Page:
Applied Soil Ecology, 2000. Paper abstract bibtex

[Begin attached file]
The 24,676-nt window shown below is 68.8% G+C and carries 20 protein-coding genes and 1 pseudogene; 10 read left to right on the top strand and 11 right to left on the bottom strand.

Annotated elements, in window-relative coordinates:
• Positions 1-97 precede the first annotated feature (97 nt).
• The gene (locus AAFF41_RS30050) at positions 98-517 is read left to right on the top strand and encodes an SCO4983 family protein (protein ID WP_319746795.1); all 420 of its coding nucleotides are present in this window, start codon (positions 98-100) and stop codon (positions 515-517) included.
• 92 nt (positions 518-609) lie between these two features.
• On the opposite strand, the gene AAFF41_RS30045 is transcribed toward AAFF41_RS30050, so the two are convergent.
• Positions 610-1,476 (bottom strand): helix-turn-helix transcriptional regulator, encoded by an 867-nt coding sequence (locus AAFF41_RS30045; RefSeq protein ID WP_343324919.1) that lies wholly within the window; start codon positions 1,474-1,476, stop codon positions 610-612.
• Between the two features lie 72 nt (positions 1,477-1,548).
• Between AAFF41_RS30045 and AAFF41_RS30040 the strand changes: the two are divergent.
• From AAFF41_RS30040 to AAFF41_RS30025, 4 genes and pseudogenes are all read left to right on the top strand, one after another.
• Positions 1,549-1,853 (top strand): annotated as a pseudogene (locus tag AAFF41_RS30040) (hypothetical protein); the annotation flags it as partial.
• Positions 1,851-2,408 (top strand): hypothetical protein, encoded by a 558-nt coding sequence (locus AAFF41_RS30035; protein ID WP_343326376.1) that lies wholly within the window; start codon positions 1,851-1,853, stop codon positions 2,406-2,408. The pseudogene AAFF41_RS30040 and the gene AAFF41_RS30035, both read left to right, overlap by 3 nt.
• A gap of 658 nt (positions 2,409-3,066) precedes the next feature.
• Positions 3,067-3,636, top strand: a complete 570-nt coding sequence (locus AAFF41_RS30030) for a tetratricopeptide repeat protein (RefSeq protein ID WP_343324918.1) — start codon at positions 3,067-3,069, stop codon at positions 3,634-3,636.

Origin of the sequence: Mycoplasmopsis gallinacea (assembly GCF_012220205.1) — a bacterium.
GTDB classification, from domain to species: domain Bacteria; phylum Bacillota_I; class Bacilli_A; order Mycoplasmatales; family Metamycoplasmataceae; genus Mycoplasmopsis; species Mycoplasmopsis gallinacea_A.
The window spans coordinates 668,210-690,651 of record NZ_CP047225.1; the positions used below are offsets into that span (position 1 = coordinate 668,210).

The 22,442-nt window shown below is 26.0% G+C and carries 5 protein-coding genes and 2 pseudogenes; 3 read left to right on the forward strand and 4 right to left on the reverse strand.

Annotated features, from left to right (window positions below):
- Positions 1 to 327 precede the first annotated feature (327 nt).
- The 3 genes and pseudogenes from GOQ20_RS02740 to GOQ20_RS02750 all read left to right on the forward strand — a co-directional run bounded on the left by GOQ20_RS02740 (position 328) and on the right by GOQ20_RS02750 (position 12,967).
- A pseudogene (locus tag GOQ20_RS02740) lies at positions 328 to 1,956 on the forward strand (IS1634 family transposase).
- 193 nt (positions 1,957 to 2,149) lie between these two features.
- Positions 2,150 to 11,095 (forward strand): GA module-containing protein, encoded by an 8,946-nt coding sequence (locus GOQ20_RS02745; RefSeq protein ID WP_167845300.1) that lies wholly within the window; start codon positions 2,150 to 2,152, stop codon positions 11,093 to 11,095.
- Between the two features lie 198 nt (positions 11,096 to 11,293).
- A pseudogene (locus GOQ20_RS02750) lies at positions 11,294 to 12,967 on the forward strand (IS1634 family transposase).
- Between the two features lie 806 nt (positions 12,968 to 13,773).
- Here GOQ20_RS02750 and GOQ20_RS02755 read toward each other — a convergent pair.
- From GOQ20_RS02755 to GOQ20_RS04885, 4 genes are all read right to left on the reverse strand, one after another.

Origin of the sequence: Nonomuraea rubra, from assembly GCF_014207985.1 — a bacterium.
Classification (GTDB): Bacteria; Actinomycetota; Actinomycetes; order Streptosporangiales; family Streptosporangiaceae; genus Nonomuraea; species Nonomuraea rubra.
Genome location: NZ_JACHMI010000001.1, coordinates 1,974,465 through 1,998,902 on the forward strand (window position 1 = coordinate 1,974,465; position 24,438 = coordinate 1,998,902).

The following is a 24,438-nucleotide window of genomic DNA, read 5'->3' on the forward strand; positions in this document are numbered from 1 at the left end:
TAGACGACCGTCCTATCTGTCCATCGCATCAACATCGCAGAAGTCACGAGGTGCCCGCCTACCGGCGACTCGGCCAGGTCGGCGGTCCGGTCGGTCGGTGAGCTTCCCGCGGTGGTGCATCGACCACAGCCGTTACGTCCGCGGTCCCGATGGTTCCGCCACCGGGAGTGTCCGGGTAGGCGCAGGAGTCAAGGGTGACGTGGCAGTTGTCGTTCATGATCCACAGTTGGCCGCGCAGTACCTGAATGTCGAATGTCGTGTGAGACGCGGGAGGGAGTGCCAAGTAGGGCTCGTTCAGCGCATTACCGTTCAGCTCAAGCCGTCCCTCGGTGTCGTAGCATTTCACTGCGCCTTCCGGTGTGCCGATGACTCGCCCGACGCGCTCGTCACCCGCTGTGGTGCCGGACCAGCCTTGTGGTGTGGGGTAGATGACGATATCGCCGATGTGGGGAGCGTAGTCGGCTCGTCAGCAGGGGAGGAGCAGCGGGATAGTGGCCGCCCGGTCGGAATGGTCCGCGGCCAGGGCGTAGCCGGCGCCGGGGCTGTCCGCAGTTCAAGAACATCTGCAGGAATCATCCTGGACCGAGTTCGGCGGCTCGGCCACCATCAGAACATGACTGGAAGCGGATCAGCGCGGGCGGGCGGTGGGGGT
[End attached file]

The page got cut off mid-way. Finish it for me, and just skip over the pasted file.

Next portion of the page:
Soil quality appears to be an ideal indicator of sustainable land management. Soil quality, by definition, reflects the capacity to sustain plant and animal productivity, maintain or enhance water and air quality, and promote plant and animal health. Few land managers have adopted soil quality as an indicator of sustainable land management. There are a number of constraints to adoption. Most could be overcome through a concerted effort by the research community. The following issues need to be addressed: 1) Demonstrate causal relationships between soil quality and ecosystem functions, including biodiversity conservation, biomass production and conservation of soil and water resources. 2) Increase the power of soil quality indicators to predict response to disturbance. Although there are many indicators that reflect the current capacity of a soil to function, there are few that can predict the capacity of the soil to continue to function under a range of disturbance regimes. 3) Increase accessibility of monitoring systems to land managers. 4) Integrate soil quality with other biophysical and socioeconomic indicators. 5) Place soil quality in a landscape context. In conclusion, soil quality is a necessary but not sufficient indicator of sustainable land management. Its value will continue to increase as limitations are diminished through collaboration between scientists, land managers and policy makers.